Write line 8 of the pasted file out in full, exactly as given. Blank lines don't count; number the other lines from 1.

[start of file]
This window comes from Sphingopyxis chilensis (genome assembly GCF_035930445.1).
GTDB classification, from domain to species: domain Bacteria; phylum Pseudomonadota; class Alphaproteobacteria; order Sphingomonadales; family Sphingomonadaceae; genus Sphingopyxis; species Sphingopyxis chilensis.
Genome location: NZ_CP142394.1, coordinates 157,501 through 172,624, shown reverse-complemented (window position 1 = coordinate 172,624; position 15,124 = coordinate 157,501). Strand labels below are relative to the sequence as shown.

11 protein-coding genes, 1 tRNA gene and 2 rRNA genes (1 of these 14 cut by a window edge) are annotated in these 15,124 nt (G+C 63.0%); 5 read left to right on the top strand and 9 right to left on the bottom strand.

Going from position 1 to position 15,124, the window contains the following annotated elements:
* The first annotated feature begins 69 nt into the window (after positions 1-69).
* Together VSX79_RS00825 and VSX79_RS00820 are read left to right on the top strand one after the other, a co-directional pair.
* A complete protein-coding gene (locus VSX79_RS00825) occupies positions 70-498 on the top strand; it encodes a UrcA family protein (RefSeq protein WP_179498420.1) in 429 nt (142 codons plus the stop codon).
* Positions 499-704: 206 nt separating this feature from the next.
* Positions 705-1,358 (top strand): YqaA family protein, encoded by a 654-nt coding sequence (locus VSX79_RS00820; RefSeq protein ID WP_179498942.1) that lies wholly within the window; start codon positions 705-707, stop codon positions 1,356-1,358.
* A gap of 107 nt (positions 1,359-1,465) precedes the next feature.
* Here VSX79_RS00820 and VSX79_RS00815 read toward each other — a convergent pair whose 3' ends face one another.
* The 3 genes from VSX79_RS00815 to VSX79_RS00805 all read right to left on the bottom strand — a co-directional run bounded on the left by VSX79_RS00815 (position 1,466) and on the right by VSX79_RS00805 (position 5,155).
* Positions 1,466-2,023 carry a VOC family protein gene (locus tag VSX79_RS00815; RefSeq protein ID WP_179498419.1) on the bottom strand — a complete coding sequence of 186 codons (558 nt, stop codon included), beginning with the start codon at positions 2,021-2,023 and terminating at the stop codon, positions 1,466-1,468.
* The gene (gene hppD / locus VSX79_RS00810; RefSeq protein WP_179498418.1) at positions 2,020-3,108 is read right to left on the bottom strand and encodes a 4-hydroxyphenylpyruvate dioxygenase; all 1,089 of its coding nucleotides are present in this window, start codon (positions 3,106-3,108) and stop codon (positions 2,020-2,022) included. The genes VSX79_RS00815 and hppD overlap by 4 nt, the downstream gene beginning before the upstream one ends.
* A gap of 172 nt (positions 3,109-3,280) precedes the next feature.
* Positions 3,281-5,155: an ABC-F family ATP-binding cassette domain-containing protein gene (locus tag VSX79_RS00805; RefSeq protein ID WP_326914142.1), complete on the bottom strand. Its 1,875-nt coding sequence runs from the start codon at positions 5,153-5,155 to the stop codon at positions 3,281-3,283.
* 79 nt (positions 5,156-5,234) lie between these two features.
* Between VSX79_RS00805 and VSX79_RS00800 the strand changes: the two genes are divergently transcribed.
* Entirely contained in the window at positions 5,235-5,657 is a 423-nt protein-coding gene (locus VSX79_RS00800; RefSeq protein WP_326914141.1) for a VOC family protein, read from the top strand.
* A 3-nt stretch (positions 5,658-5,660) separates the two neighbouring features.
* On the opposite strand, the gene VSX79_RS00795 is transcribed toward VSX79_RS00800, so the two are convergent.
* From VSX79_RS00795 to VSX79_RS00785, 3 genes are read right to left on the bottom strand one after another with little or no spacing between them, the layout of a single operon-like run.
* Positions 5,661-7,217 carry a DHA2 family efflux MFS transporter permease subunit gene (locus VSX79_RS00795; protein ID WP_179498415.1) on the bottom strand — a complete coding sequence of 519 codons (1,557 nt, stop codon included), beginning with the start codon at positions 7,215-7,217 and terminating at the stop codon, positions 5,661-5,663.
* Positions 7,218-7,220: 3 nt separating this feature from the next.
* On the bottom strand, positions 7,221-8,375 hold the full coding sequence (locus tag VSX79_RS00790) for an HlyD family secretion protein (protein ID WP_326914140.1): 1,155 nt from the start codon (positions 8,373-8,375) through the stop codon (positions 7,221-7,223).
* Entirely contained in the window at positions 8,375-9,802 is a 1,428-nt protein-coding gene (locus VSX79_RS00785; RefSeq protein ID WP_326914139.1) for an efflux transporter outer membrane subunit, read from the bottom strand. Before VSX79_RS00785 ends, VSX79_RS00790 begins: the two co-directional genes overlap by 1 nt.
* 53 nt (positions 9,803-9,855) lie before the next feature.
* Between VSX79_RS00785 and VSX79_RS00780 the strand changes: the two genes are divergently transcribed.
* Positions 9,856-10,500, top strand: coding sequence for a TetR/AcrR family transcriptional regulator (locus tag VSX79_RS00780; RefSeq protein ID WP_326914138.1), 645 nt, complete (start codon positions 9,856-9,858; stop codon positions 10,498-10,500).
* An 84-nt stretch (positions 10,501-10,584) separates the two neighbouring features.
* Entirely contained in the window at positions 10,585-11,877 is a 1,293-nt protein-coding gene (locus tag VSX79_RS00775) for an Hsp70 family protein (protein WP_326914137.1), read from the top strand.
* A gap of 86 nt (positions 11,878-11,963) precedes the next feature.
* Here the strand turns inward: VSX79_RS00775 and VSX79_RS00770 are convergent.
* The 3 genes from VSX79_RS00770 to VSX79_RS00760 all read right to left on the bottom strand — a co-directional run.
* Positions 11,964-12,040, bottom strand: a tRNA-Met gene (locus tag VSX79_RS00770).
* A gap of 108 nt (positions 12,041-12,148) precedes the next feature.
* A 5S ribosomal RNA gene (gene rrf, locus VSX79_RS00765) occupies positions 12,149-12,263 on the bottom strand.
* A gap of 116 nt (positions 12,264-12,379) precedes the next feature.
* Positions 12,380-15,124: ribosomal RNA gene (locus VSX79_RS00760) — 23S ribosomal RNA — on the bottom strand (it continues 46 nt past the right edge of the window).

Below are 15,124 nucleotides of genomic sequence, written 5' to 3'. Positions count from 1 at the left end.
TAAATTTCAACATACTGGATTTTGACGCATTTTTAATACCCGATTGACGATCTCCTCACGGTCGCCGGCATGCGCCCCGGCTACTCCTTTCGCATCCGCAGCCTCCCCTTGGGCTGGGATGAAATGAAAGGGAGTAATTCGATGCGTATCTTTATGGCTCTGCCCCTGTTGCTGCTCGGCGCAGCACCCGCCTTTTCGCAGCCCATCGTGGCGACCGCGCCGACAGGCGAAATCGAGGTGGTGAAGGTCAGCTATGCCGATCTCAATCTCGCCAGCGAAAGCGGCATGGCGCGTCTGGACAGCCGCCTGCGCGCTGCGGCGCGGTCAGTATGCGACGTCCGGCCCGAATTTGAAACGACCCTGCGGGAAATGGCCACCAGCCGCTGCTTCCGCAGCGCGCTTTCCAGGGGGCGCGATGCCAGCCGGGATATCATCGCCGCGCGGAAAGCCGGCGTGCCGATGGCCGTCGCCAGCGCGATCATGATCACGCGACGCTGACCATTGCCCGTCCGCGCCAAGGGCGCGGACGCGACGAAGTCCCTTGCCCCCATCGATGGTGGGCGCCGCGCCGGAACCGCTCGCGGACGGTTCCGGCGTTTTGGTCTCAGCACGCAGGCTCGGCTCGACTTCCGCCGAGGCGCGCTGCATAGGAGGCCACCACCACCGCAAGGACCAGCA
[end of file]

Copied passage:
* A complete protein-coding gene (locus VSX79_RS00825) occupies positions 70-498 on the top strand; it encodes a UrcA family protein (RefSeq protein WP_179498420.1) in 429 nt (142 codons plus the stop codon).